Price comparison from over 24,000 stores worldwide
Intel’s Ultrabook guidelines describe the anti-netbook. Sure, Ultrabooks aspire to the MacBook Air’s sleek, sexy design. But they’re also intended as a counter to the blandness of boring 15-inch everyday laptops and to the underwhelming performance of netbooks.
Of course, a laptop with improved performance, a svelte chassis, and light weight tends to come at a price, as we saw with $2000 (base price) Sony VAIO Z. Acer is offering its new Aspire S3 for a comparatively reasonable $899 (as of November 16, 2011), and you can find it discounted to sub-$850 online. Still, $850 isn’t a budget price by today’s standards. Can the Aspire S3 deliver on the promise of good performance in an ultralight, ultrathin package at a not-unreasonable price?
The Aspire S3 looks good, and seems to handle well when folded–there’s no weird weight distribution that might make it susceptible to drops when you’re juggling it with other gear. The plastic shell isn’t as rigid as the alloy shells on some Ultrabooks, but it’s functional. Opening the Aspire S3 reveals a muted gray keyboard that almost disappears into the chassis and otherwise is notable for possessing the tiniest set of navigation keys (arrows, Page Up, Page Down, and the like) that I can recall seeing on any Windows laptop. They’re not much bigger than cell phone Chiclet keys, and about the only positive I can see is that the Page Down and Page Up keys are discrete, so they don’t require a separate function key press.
Key travel is very short, but I got used to that pretty quickly. I found the tactile feedback quite recognizable for such short travel, so touch-typing accuracy should be fairly good. And since the trackpad doesn’t pick up a hovering palm, the cursor doesn’t skate across the screen unexpectedly. The right and left buttons are invisible and are built into the lower right and left corners of the touchpad.
The Aspire S3 ships with a 1.6GHz Intel Core-i5 2467M low-voltage CPU that clocks in at 1.6GHz and offers a maximum Turbo setting of 2.3GHz. The laptop has 4GB of total system memory, but 0.15GB of that goes to the Intel HD 3000 integrated graphics. The 2467M CPU, with its 3MB of L3 cache, probably contributed to the model’s middling WorldBench 6 score of 97. Battery life was a bit low for an ultraportable laptop, too, at just under 5 hours (the average for the category is around 6.5 hours). Owing to Acer’s use of integrated graphics, the Aspire S3 is no gaming powerhouse either. You can play some games at limited resolutions and detail settings, but serious gaming is best left to other systems.
The display has an average, 1366-by-768-pixel native resolution. When I sat in the sweet spot, the screen looked bright and colorful. Still photos looked good and HD content streamed over the local area network smoothly. However, streaming Netflix HD content looked even softer than it usually does. In addition, the LCD panel’s range of angles for high-quality viewing is rather restricted, with noticeable color and contrast shifts at minor displacements from dead center.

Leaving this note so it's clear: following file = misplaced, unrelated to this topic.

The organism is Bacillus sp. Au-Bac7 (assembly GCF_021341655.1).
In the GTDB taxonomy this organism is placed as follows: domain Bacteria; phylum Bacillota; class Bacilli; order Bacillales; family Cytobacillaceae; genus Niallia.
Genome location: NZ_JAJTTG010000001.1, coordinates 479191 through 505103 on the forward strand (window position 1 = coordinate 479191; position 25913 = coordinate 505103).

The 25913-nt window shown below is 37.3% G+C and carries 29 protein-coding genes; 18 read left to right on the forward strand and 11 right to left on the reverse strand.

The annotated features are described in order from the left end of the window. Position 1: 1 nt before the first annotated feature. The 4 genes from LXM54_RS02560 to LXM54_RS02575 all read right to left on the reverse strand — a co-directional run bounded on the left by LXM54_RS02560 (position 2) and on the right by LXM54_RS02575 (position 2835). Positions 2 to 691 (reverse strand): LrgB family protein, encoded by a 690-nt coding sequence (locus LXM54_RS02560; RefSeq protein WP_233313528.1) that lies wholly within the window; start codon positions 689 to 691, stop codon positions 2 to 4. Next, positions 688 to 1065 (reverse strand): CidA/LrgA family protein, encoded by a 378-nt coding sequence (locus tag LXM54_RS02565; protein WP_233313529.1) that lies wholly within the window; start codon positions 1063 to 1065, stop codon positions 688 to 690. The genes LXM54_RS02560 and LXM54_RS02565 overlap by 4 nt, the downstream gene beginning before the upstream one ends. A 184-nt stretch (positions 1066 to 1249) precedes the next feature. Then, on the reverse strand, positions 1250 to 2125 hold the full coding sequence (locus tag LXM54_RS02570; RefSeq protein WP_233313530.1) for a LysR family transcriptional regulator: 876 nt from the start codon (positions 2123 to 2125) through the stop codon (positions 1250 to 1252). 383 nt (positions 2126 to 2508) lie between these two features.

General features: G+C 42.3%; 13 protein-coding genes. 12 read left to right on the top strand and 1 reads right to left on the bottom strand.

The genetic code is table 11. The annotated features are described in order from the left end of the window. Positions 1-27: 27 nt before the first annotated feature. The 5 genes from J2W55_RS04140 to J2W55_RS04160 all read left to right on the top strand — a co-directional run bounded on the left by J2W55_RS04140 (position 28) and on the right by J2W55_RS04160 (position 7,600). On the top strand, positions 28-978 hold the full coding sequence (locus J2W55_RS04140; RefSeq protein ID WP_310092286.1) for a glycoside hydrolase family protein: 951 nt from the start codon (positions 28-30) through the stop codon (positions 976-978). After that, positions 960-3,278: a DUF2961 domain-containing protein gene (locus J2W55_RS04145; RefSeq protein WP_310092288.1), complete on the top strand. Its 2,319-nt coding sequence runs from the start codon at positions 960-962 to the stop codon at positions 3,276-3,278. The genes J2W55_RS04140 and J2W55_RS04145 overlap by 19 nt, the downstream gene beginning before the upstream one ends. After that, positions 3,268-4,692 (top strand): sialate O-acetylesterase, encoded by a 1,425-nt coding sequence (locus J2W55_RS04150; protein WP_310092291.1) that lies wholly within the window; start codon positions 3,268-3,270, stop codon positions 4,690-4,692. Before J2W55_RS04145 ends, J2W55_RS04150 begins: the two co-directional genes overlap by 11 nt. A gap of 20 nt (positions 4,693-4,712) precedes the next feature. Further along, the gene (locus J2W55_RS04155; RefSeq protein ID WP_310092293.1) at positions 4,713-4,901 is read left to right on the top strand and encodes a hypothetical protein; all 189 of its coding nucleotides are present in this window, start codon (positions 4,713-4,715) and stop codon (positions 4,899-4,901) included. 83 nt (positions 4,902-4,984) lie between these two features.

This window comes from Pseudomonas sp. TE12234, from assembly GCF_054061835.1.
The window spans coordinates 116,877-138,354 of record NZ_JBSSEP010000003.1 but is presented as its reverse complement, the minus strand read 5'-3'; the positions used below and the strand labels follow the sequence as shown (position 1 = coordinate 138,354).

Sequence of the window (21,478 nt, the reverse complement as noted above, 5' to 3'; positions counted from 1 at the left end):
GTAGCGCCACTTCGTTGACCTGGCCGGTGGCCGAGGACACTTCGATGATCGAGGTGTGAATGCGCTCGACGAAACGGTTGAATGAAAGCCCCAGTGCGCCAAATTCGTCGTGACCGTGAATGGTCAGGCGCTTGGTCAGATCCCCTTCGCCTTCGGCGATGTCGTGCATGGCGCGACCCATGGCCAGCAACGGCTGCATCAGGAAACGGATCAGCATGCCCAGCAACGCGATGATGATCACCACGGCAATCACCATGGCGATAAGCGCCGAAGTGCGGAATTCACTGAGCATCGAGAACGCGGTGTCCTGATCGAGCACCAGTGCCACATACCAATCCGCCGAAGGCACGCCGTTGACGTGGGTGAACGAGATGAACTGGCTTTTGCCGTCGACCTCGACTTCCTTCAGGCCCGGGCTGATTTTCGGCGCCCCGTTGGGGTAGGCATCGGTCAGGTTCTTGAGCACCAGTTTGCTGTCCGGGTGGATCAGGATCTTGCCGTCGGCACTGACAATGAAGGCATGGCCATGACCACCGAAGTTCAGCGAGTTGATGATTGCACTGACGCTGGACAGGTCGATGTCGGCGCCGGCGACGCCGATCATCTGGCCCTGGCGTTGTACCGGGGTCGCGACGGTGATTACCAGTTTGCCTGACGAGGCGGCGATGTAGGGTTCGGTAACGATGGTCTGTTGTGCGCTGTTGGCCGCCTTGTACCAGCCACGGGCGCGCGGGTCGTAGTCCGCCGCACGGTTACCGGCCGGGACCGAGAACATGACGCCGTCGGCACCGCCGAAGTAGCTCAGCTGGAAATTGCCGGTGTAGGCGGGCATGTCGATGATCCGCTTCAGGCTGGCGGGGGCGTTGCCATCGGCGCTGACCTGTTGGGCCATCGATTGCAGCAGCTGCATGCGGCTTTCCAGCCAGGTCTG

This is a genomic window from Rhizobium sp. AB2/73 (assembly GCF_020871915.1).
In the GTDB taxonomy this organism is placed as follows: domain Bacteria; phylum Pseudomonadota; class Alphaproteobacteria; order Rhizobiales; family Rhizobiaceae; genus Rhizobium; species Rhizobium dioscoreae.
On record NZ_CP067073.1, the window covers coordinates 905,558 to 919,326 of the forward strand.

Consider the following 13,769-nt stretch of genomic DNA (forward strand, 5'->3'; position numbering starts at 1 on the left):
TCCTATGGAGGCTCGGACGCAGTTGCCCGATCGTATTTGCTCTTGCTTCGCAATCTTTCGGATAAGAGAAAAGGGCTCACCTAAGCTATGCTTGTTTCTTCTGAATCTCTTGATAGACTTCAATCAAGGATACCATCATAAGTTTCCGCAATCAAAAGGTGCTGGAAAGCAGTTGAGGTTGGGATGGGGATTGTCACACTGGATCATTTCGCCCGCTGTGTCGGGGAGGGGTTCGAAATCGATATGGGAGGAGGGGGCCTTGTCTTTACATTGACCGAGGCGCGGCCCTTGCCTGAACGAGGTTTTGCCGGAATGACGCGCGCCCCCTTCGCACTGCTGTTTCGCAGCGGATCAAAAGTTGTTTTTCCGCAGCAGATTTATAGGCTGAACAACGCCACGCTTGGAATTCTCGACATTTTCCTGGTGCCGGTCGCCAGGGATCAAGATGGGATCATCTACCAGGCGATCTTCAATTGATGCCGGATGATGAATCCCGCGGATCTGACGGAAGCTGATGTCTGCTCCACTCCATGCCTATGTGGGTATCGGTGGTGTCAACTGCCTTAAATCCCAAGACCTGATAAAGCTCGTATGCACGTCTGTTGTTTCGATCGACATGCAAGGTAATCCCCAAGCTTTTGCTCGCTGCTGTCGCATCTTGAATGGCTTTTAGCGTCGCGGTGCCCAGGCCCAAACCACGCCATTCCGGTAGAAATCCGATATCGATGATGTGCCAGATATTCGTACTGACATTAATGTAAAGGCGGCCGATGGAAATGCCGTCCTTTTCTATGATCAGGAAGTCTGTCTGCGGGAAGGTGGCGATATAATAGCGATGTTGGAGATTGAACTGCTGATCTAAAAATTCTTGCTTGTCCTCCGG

Audio is another weak point. Even with the supplied Dolby Home Theater activated, stereo imaging was vague and seemed to wander from one side to another. Bass was utterly lacking, and volume levels were so low that I kept checking system volume levels and Windows Media Player volume controls to make sure that their levels were maxed out. You’ll definitely want headphones for any serious audio work.
The Aspire S3 is deficient in ports and network connectivity, in part because of design constraints common to all Ultrabooks. On the rear are a pair of USB 2.0 ports and an HDMI connector. A lone audio jack appears on the left, and an SD Card slot on the right. There are no USB 3.0 ports. Admittedly, that array is only slightly worse than what you’d get with a MacBook Air, but the Air has a high-speed Thunderbolt port than can serve as both an I/O and a digital monitor connection. Also like the MacBook Air, the Aspire S3 lacks an ethernet jack; the only connectivity is through 802.11n Wi-Fi. And unlike the Air and most other Ultrabooks, Acer’s model lacks Bluetooth support.
This Aspire S3 supposedly ships with a 20GB solid-state drive and a 320GB Hitachi hard drive. The SSD is set up as a “hibernation drive,” which means that the unit can restore rapidly from hibernation, and consequently hibernating the system is the power-down method of choice–it’s more battery-efficient than sleep mode and much faster than cold-booting. But using the SSD exclusively to cache hibernation data is a waste of about 15GB of SSD space. It would have been better to use the SSD as a more robust hard-drive cache, if possible.
In the end, the Acer Aspire S3 attempts to be an affordable, visually attractive, and usable Ultrabook. It only partly meets those goals. The keyboard is mostly good, but the laptop’s mediocre audio quality, lack of high-speed USB, shorter-than-average battery life, and modest performance make it less than appealing. Still, if you need a very thin, very light Windows PC for mostly nondemanding office and Web chores, the Aspire S3 may suit you.